As of last week, the lira was down 17 percent against the US dollar for the year, spooking global investors as many banks have borrowed money from Turkish companies.
On Tuesday, the currency rallied, jumping 5.2 percent on the US dollar to trade at TL4.467 – its strongest week since 2009 – but still down 15.3 percent for the year.
According to figures from the Bank of International Settlements, which measures financial and credit flows, global banks have lent just under €200billion to Turkey.
Spanish banks have lent the troubled country £62billion (€71 billion), ahead of France (£22.6 billion), Italy (£13.6 billion) and Germany (£9.8 billion).
Spain’s BBVA owns almost half of Garanti Bank, the third largest financial centre in Turkey, with this share contributing a fifth of BBVA’s profits last year.
Even more alarming is that BBVA’s share has lost 14 percent of its value so far this year, significantly more than the 2.7 percent lost by the Spanish market as a whole.
Since the Turkish lira went into freefall, UniCredit Bank’s share has also lost a fifth of its value.
Charles Gave, strategist at the independent analysis house GaveKal, said: “European banks are vulnerable to a worsening crisis in Turkey.
“When it comes to major defaults in Turkey, it takes little imagination to predict new banking turmoil in Europe.”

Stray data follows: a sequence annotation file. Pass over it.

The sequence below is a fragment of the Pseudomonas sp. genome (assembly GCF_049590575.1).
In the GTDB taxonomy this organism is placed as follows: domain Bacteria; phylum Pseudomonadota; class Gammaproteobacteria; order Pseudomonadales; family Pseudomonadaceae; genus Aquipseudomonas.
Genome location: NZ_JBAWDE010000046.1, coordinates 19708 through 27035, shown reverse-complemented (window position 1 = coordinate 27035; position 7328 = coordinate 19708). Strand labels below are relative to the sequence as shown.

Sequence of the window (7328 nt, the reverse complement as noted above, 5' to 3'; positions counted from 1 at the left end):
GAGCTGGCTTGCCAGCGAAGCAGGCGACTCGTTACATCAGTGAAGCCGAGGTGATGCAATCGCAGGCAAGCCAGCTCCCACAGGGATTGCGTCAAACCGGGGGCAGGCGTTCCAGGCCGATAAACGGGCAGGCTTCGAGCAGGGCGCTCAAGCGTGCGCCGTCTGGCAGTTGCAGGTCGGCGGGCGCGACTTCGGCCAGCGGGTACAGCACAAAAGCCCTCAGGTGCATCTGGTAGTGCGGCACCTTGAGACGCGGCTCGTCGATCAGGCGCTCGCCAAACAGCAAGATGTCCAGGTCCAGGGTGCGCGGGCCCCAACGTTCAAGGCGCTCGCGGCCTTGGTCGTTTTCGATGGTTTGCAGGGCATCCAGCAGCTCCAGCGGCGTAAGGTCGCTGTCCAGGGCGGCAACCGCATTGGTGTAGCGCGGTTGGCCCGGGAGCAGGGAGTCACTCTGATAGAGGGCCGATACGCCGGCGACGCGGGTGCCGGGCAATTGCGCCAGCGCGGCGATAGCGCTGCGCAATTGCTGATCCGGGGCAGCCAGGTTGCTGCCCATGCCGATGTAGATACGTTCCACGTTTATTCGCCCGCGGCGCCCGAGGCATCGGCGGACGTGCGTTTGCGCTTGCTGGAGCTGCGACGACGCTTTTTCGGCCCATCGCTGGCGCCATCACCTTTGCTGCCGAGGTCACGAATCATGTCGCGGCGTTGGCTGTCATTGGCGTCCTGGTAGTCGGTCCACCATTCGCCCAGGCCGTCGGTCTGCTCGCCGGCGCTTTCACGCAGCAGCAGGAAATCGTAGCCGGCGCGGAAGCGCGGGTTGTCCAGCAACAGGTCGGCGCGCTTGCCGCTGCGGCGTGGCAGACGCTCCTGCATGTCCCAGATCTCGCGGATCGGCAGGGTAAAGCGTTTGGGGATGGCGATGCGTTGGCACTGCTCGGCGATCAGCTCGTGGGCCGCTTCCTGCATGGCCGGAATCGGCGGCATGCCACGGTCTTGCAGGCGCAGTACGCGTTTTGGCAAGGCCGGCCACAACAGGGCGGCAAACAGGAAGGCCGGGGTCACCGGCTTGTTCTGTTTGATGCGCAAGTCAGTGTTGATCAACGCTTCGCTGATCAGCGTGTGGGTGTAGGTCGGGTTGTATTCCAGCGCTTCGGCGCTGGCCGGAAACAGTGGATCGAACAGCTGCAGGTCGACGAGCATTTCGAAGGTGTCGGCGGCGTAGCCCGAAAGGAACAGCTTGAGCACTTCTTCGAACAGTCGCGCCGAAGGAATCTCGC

The banking business in Turkey has been highly profitable for many years, which was also due to the economic policy of Turkish President Recep Tayyip Erdogan and through extensive guarantees, he stimulated private credit growth.
In contrast, the Turkish economy grew by 7.4 percent last year – quicker than financial growth champions China and India.
The banks that financed the boom were the beneficiaries of Mr Erdogan’s growth craze, and companies took up debt in dollars.
But now with every one percent the lira loses, the dollar debt automatically rises, meaning the first turkish companies can no longer meet their financial obligations and have had to restructure their loans.
Mr Gave said that particularly weak financial institutions in southern Europe may need state rescue services.
These are prohibited under the new rules of the European Banking Union but in Italy or Spain, it would be difficult to enforce to make bank customers pay for their financial rescue.
According to Mr Gave, the financial buffer of Turkey is by no means sufficient to fight a longer-term crisis, and even £102 billion of official foreign exchange reserves would not cover short-term debt and current account deficits.
But this sum is artificially inflated by the gold reserves and foreign exchange reserves of private banks – both positions would unlikely be used by the central bank in an emergency.
In the next year, Turkey will have to repay loans to foreign creditors amounting to £136billion.
Furthermore, there is the additional current account deficit off £38 billion – Turkey imports more goods and services than it exports, with the rising price of oil impacting its balance sheet.
Mr Gave said: “The Turks will bring their foreign currency abroad if there are signs of capital controls in the crisis.
“It will be hard to raise money for this repayment.”
European banks are now anxiously awaiting the Turkish general election on June 24 and should Mr Erdogan win, experts claim he could resort to radical measures.
But if the currency continues to depreciate, it could lead to a European banking crisis.
Additional reporting by Monika Pallenberg.